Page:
GPs forge e-messaging links with health boards

26 Jul 2004

Approximately 50 GPs around the country have signed up for an electronic messaging system that links their practices with a secure virtual private network (VPN) that links all of Ireland’s health board base, enabling them to keep up to date on lab and blood results, prescriptions and scheduling of patients’ hospital visits.

The GP Messenger system has been rolled out to GPs by Dublin-based health technology firm Quantum Computing and is based on an international XML standard called HL7, modified for the local sector by the Health Boards Executive (HeBe) to simplify and streamline communications between GPs and hospitals that fall under the auspices of the various health boards.

Andrew Mcfarlane, the managing director of Quantum, told “Technology in healthcare is becoming much more standards-driven and HL7 is a data formatting standards that will have a greater impact locally in the years ahead.

Future Human

“For example, a doctor would send in blood sample to a hospital and following lab tests the information would go directly onto the hospital information system and be available for download at the doctor’s practice. There would be in the region of 50 GPs currently working in this way within the Health Board base of hospitals. These type of technologies deliver considerable cost savings for GPs in terms of phoning labs and hospitals for test results.”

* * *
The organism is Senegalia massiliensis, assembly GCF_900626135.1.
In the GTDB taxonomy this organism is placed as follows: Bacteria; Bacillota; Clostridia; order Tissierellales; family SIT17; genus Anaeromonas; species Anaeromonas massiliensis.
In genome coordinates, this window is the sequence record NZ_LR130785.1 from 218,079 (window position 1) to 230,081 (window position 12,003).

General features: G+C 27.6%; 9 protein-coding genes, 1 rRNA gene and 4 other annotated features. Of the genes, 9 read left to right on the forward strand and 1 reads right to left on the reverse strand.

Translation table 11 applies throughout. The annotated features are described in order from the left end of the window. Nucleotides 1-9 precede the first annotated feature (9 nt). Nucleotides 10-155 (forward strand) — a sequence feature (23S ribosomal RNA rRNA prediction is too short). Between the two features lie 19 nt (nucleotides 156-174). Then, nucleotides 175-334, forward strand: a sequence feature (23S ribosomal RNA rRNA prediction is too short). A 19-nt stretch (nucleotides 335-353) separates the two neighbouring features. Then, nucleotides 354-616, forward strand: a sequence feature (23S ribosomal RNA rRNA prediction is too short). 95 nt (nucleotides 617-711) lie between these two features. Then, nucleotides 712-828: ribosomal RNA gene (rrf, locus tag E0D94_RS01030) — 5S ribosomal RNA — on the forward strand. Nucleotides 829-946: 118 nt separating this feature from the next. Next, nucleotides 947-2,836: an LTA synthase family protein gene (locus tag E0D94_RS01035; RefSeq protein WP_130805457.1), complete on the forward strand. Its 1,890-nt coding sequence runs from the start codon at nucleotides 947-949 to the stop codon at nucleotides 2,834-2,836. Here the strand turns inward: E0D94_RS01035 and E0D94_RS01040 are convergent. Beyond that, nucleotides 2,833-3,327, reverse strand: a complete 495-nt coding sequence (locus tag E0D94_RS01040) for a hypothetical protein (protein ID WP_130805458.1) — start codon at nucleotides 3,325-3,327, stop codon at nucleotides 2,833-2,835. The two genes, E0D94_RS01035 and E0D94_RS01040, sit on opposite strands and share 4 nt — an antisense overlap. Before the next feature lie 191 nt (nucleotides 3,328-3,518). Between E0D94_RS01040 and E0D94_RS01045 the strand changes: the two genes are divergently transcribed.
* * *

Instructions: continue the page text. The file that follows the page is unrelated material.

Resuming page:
Mcfarlane’s Quantum Computing has been focusing on the healthcare sector since 1994 and its various messaging, document management and health management technologies are currently in use by over 600 organisations throughout Ireland and the UK, not only in the health sector but in traditional organisations.

For example, its occupational health management technologies are currently being used in a variety of industries and sectors in Ireland and the UK, including the Irish civil service, the Gardai, Thames Valley Police, Strathclyde Police and a variety of private sector employees.

Quantum Computing, which employs 30 people in Ireland and the UK, is entirely self-funded and in the past year recorded revenues in the region of €2.25m.

Mcfarlane told that the company, which has grown at a rate of 65pc in the past year, is looking to expand through acquisition. “There’s a consolidation under way in the healthcare technology sector and we are actively looking at potential acquisitions. However, in order to do that we may look at taking on venture capital.”

By John Kennedy